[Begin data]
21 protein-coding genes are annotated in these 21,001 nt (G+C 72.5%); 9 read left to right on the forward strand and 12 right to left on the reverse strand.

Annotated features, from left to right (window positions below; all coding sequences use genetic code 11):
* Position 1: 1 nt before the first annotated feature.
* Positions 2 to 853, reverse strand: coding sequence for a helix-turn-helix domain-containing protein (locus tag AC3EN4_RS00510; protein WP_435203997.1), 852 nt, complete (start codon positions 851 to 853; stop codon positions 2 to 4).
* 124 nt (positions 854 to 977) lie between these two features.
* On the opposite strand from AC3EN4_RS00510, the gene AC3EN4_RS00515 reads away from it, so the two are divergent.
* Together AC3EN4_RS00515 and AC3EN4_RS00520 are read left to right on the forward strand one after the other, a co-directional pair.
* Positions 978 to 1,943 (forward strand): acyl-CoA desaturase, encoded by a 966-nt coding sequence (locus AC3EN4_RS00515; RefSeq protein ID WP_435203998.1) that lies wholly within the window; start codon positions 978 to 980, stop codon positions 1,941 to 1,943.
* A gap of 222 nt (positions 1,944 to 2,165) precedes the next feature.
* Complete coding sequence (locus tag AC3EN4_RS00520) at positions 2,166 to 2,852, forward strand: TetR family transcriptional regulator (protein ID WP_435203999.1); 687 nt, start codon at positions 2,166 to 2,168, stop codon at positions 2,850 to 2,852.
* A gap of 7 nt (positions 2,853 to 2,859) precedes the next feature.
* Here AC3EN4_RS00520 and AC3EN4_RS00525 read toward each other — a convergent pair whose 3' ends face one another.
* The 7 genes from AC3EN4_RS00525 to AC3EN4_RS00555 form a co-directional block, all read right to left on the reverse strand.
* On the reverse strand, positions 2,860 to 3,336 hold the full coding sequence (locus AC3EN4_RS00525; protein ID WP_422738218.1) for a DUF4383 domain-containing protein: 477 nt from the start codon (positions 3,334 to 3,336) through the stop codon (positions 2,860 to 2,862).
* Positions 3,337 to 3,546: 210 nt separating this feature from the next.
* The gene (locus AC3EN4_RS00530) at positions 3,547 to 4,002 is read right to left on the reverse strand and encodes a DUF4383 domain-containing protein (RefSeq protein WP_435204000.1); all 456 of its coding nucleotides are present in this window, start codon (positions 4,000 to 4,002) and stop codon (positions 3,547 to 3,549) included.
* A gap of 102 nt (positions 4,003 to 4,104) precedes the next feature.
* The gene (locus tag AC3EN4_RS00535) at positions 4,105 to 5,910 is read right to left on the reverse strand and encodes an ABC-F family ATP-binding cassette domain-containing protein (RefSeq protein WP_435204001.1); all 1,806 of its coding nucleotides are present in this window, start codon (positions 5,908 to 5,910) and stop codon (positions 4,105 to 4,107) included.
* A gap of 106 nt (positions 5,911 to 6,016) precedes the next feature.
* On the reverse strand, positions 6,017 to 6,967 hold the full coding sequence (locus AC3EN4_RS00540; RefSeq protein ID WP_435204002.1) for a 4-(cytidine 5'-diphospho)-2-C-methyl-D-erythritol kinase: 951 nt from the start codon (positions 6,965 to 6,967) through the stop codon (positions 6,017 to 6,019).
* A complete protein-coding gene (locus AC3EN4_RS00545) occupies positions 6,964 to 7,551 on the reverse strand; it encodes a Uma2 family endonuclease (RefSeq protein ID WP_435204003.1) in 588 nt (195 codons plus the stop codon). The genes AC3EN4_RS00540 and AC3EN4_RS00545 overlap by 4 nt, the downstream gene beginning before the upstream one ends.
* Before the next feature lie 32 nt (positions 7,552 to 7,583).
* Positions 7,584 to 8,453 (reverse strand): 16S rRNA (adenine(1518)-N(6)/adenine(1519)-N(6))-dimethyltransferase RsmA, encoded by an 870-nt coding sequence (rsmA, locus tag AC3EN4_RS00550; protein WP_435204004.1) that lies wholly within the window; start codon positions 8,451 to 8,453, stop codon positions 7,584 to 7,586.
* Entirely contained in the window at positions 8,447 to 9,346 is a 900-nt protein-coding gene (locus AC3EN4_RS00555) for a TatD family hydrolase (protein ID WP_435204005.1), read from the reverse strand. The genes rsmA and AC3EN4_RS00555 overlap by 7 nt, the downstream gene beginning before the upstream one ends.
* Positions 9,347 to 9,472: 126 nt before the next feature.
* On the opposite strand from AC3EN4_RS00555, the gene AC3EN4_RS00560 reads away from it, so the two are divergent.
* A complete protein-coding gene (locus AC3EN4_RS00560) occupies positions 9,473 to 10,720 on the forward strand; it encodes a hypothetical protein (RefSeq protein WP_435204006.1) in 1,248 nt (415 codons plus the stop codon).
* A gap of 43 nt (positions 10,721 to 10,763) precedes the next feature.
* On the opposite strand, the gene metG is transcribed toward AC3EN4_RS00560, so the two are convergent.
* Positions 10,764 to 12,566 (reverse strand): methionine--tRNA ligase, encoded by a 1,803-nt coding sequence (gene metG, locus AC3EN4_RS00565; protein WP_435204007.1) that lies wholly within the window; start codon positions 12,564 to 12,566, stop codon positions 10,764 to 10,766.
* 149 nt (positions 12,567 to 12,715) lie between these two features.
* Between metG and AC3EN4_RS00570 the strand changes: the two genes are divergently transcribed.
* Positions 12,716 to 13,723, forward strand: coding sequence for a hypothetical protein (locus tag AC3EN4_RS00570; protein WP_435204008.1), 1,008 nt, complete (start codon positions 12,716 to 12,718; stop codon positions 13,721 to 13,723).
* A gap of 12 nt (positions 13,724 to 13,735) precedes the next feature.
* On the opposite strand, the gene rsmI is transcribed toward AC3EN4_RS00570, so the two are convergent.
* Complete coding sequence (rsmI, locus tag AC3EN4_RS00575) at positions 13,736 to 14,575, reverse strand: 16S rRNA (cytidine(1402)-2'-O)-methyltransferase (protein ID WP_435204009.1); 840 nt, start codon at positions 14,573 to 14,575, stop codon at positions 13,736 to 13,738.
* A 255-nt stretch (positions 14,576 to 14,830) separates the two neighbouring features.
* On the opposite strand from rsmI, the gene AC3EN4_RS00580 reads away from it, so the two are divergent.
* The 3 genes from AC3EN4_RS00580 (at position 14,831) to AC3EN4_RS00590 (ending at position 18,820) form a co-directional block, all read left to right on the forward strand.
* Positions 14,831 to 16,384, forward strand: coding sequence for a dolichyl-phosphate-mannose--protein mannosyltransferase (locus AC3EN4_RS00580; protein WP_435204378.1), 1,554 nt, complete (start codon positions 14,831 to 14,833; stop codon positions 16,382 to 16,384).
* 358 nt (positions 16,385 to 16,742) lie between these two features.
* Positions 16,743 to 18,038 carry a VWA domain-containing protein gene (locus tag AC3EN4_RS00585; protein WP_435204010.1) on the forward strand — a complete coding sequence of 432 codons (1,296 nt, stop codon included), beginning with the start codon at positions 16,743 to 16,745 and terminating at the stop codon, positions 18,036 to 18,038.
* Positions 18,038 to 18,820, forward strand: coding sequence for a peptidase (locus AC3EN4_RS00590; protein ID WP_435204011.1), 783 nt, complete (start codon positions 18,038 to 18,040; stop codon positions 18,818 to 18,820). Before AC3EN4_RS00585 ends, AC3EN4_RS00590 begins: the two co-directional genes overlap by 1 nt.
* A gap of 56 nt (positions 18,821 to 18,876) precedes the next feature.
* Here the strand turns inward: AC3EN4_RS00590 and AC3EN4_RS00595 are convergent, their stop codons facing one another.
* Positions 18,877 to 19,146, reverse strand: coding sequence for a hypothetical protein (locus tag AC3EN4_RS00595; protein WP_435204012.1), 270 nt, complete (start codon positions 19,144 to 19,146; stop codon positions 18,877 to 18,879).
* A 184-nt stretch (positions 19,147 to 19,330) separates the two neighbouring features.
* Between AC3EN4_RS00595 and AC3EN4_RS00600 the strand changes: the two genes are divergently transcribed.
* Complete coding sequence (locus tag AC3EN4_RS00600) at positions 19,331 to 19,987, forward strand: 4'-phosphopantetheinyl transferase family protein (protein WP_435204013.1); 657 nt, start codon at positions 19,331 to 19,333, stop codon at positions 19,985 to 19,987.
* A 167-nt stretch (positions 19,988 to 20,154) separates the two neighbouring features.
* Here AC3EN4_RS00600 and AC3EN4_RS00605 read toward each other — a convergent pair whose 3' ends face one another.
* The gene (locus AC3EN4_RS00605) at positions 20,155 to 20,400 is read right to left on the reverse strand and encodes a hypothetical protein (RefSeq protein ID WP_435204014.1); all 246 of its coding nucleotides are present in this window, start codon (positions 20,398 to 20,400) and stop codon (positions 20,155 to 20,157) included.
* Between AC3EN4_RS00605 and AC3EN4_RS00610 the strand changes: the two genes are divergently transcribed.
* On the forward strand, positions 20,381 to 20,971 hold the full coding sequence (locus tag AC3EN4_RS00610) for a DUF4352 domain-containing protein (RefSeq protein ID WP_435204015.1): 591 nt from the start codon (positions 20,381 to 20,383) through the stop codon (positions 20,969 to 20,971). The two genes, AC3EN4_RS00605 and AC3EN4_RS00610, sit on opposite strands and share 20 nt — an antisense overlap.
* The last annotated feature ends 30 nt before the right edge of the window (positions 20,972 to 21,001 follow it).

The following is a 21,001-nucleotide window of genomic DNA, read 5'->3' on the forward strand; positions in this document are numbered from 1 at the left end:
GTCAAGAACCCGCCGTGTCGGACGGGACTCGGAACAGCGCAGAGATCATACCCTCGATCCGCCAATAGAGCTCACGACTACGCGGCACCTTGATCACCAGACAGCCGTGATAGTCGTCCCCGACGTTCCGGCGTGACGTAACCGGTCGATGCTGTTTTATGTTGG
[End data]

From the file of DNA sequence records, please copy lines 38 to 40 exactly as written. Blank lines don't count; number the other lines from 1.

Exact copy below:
* On the opposite strand from rsmI, the gene AC3EN4_RS00580 reads away from it, so the two are divergent.
* The 3 genes from AC3EN4_RS00580 (at position 14,831) to AC3EN4_RS00590 (ending at position 18,820) form a co-directional block, all read left to right on the forward strand.
* Positions 14,831 to 16,384, forward strand: coding sequence for a dolichyl-phosphate-mannose--protein mannosyltransferase (locus AC3EN4_RS00580; protein WP_435204378.1), 1,554 nt, complete (start codon positions 14,831 to 14,833; stop codon positions 16,382 to 16,384).